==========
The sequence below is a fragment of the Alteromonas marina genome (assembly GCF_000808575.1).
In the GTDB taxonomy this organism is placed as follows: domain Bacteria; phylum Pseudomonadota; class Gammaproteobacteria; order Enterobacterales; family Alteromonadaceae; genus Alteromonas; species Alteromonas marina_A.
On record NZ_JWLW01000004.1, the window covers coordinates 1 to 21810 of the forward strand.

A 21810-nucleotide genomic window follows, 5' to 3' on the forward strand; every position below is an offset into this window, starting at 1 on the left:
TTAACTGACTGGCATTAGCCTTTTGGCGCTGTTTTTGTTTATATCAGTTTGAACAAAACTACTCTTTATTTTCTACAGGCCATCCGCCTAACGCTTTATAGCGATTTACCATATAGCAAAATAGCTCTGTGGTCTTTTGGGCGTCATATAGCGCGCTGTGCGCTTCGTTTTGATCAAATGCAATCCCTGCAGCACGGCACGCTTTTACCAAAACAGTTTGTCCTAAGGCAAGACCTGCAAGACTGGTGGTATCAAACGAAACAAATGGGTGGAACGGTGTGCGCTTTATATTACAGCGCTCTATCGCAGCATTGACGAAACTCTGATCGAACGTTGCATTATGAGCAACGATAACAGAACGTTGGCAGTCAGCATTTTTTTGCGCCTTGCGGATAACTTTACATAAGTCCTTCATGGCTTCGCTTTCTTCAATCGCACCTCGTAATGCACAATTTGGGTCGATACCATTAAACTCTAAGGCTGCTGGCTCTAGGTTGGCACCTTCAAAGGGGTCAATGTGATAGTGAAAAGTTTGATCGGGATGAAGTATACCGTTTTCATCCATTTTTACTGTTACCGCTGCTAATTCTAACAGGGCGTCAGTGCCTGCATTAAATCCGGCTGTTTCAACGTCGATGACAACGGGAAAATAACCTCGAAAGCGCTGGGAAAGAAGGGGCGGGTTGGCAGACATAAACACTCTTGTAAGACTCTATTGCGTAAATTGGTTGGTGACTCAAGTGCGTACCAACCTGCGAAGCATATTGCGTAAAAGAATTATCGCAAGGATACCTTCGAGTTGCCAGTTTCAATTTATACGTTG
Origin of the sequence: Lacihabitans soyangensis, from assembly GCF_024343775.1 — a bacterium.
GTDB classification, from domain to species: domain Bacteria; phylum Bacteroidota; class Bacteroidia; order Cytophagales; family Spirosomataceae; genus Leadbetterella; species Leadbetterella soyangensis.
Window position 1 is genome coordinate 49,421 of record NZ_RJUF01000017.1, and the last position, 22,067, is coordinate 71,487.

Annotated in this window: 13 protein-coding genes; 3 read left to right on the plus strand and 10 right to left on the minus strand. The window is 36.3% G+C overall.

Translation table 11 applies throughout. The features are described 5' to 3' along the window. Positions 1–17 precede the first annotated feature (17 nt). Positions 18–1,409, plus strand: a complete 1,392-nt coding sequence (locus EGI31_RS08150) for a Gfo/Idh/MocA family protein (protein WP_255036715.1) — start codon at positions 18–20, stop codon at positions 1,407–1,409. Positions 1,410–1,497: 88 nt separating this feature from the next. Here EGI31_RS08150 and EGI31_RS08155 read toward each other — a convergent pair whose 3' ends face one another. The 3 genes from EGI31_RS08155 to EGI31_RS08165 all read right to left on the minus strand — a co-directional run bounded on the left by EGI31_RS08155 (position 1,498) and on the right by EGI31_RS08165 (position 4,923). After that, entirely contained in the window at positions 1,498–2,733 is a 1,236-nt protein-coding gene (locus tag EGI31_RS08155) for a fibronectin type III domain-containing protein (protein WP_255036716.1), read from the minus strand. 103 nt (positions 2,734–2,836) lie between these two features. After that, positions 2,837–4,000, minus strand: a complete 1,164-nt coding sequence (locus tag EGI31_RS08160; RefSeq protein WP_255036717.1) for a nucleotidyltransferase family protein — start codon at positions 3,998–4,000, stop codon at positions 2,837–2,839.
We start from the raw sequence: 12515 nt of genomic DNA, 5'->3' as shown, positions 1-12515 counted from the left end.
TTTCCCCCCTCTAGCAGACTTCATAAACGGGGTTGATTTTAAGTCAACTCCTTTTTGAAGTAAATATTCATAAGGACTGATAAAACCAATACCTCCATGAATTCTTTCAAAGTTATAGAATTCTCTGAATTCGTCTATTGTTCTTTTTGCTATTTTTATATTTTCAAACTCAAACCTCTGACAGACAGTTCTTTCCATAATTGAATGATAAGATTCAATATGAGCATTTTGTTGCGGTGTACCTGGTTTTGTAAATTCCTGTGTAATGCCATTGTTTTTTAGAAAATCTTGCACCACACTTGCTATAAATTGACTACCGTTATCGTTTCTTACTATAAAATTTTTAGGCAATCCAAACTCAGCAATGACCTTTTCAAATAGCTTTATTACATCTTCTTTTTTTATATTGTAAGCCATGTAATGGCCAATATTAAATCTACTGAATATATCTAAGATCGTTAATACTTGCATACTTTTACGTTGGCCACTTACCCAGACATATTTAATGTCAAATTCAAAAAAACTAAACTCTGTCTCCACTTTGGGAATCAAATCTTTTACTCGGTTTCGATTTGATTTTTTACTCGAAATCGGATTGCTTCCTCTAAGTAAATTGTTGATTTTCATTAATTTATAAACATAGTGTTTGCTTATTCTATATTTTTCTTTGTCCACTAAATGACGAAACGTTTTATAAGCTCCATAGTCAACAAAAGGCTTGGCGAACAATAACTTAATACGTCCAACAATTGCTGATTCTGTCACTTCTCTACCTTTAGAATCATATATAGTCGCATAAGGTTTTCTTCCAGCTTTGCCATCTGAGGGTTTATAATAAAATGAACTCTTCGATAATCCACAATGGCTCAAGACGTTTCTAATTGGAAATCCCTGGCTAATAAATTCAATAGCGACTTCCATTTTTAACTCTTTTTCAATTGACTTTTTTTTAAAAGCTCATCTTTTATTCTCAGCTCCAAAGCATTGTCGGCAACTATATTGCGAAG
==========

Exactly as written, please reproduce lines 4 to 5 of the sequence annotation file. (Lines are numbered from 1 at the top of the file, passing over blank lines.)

A 21810-nucleotide genomic window follows, 5' to 3' on the forward strand; every position below is an offset into this window, starting at 1 on the left:
TTAACTGACTGGCATTAGCCTTTTGGCGCTGTTTTTGTTTATATCAGTTTGAACAAAACTACTCTTTATTTTCTACAGGCCATCCGCCTAACGCTTTATAGCGATTTACCATATAGCAAAATAGCTCTGTGGTCTTTTGGGCGTCATATAGCGCGCTGTGCGCTTCGTTTTGATCAAATGCAATCCCTGCAGCACGGCACGCTTTTACCAAAACAGTTTGTCCTAAGGCAAGACCTGCAAGACTGGTGGTATCAAACGAAACAAATGGGTGGAACGGTGTGCGCTTTATATTACAGCGCTCTATCGCAGCATTGACGAAACTCTGATCGAACGTTGCATTATGAGCAACGATAACAGAACGTTGGCAGTCAGCATTTTTTTGCGCCTTGCGGATAACTTTACATAAGTCCTTCATGGCTTCGCTTTCTTCAATCGCACCTCGTAATGCACAATTTGGGTCGATACCATTAAACTCTAAGGCTGCTGGCTCTAGGTTGGCACCTTCAAAGGGGTCAATGTGATAGTGAAAAGTTTGATCGGGATGAAGTATACCGTTTTCATCCATTTTTACTGTTACCGCTGCTAATTCTAACAGGGCGTCAGTGCCTGCATTAAATCCGGCTGTTTCAACGTCGATGACAACGGGAAAATAACCTCGAAAGCGCTGGGAAAGAAGGGGCGGGTTGGCAGACATAAACACTCTTGTAAGACTCTATTGCGTAAATTGGTTGGTGACTCAAGTGCGTACCAACCTGCGAAGCATATTGCGTAAAAGAATTATCGCAAGGATACCTTCGAGTTGCCAGTTTCAATTTATACGTTG